The Magic suspected scoring would be a problem entering the season. There was no great one-on-one player that demanded the defense's attention at all points of the game. That made it clear Orlando would have to manufacture points with strong half-court execution and transition baskets.
Defense would not hurt. And even when Orlando was not scoring on this night, much like against Utah on Wednesday, the team was able to fight and claw with some solid defense. Until the end, when one glaring hole seemed to widen and lead to a loss.
For the second straight game, some awful shooting (even with decent looks) led the Magic to bog the game down and try to grind a low-scoring victory. For the second straight game, Orlando fell behind and had to fight back and did so. For the second straight game, the fourth quarter proved to be the team's undoing.
After scoring 30 points in the third quarter, Orlando's offense went cold once again. Getting good shots on the pick and roll and attacking the basket and moving the ball in a way the team was not in the first half to take the lead and begin to pull away, the Kings found energy from their bench. And from their smallest player.
Isaiah Thomas changed the game, becoming a one-man fast break and igniting the Kings to retake control of the game after losing a 14-point lead from early in the third quarter. He had 17 points and helped the Kings to 25 fast-break points. Many of those came in the tell-tale fourth quarter.
Orlando's offense? It was unable to find rhythm all night and unable to make shtos when it was absolutley needed. The long misses and some gritty work on the boards from Sacramento and a few lucky bounces only fed Thomas and the fast break more. The Magic's transition defense could not catch up to Thomas and the Kings distanced themselves with a 91-82 win at Sleep Train Arena on Friday.
In the end, the Magic's offense was anemic, hardly looking like the squad that dominated the fourth quarters against the Lakers and the Warriors. This was a team shooting 37.5 percent from the floor and hitting on only 4 of 15 3-pointers. It is not that the shots the team was getting were not good all the time. There were plenty of open misses and misses areound the rim. It was just the large volume of misses.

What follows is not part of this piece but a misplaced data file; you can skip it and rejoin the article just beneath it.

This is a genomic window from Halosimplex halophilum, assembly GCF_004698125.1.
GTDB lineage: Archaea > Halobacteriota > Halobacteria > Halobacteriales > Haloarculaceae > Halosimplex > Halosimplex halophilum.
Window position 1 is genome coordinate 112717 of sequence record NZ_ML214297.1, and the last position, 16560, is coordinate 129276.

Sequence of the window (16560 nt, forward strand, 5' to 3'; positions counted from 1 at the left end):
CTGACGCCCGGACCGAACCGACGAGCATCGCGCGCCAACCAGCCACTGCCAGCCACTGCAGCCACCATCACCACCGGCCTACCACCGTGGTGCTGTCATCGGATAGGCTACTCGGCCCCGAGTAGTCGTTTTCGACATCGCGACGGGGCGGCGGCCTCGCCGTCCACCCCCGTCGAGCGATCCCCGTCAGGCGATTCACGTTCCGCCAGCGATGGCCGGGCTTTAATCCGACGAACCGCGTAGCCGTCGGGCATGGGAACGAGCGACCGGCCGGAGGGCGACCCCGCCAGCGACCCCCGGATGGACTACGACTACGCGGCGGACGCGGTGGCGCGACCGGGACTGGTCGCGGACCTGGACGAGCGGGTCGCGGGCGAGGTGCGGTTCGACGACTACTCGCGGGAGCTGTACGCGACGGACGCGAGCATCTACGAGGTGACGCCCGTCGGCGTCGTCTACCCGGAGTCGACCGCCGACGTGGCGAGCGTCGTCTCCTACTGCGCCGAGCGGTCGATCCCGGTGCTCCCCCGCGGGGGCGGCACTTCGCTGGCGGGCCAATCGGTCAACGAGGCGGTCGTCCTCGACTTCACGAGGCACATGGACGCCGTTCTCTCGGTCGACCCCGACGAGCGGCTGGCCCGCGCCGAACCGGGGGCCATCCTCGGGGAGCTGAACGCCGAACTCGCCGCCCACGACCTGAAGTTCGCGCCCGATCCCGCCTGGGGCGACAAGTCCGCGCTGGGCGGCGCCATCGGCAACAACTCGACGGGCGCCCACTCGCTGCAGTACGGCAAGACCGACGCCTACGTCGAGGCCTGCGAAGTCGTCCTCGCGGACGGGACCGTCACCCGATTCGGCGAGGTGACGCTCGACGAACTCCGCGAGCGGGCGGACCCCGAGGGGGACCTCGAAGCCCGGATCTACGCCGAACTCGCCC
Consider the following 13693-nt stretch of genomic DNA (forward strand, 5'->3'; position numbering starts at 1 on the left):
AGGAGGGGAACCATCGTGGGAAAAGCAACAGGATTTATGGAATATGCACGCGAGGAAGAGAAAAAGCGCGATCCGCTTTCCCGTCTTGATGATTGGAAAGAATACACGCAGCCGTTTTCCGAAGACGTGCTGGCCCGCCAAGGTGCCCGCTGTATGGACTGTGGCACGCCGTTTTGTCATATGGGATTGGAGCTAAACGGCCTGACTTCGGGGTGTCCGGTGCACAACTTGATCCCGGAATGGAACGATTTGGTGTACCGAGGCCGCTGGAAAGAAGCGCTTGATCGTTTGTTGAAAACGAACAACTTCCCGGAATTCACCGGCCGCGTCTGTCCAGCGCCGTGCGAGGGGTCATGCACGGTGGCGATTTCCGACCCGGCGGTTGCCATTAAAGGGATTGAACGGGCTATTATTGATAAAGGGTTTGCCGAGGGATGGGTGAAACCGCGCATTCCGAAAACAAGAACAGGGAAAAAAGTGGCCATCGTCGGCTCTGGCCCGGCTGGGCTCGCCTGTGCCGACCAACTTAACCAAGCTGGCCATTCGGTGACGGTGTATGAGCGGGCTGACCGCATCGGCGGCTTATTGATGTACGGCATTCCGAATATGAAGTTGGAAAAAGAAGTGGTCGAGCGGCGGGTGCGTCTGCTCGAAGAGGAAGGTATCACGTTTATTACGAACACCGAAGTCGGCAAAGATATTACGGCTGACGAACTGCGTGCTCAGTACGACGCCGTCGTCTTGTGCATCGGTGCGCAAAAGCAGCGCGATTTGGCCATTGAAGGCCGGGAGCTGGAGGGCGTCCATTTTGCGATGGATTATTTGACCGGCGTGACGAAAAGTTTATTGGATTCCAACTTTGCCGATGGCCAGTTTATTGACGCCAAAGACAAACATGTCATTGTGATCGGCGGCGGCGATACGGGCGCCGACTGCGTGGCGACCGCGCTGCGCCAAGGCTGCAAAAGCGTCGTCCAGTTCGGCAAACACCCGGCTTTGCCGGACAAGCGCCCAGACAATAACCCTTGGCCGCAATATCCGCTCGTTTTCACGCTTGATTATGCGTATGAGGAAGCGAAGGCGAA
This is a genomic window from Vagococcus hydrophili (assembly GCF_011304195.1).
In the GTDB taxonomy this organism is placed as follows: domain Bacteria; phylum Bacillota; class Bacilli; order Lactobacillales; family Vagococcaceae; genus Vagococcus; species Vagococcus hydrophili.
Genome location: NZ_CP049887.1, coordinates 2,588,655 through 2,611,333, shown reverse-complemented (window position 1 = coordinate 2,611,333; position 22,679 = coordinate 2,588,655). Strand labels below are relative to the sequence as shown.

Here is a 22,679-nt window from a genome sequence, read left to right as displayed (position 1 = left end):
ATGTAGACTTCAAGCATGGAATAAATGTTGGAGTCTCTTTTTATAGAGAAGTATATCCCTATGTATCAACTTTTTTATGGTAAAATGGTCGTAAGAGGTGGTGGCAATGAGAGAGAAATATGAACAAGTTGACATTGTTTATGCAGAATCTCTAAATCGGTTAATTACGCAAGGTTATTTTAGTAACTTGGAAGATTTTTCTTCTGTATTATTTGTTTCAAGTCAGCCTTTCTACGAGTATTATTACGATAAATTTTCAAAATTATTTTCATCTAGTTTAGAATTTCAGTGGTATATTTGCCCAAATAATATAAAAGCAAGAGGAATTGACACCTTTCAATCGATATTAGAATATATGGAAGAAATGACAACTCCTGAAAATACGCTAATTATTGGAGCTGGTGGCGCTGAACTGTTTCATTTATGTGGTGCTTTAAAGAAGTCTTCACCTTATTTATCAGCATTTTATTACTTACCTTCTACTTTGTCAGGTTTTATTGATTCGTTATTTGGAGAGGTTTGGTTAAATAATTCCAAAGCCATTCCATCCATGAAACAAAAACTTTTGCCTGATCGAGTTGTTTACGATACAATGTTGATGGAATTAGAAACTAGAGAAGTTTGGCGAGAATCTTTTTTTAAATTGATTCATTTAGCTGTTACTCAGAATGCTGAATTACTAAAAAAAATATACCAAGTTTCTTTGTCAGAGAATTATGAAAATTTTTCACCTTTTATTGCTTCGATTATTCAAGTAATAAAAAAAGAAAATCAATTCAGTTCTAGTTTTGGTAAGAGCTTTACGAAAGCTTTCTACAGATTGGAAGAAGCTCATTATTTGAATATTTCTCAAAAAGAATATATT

It started from the beginning of the game with poor offensive execution. The Magic sought to establish Arron Afflalo in the post and fell into the bad habit of relying too much on isolation plays. Arron Afflalo scored 18 points, but shot 6 for 15, starting the game 4 for 10. Glen Davis scored 20 points too, but needed 19 shots to get there and looked like he was forcing the issue some at the beginning of the game particularly on his way to five turnovers.
The Magic are indeed a team that has a very small margin for error. And the last two games they survived despite poor shooting and a large amount of turnovers. But in neither case could they get the win.
Even against a Sacramento team playing without Tyreke Evans, the margin for error remains small. Orlando will not win any games where the team commits 16 turnovers and shoots worse than 40 percent. Even against a team that struggles as much as the Kings -- they shot 40 percent, committed 18 turnovers themselves and missed plenty of shots up close -- it can take one spark to exploit the Magic's weaknesses.
Just remember the shot chart for Orlando from the first half. The Magic made only one shot outside the paint in the first 24 minutes. And the offense was hardly efficient. Nelson took over in the third quarter to make up for some of it, but Sacramento adjusted and Orlando had to rely too much on its starters again and fell too far behind while Sacramento looked fresh.
The Magic are still looking for the right formula and the right mix to get wins. They are right at the doorstep of doing it but are just missing the last few pieces necessary to win some of these close games.
Orlando is far from the team many expected. They are better. But with the chance to win in the last two games and the chance to gain more confidence and build something more, Orlando fell flat. That part is certainly frustrating. The Magic do not need to go back to the drawing board. They are close to winning in these situations. It now becomes about consistency and gaining confidence.
The unfortunate part, with two straight games of offensive struggles. Confidence is the next day's pitcher. And momentum seems to be building int he wrong direction.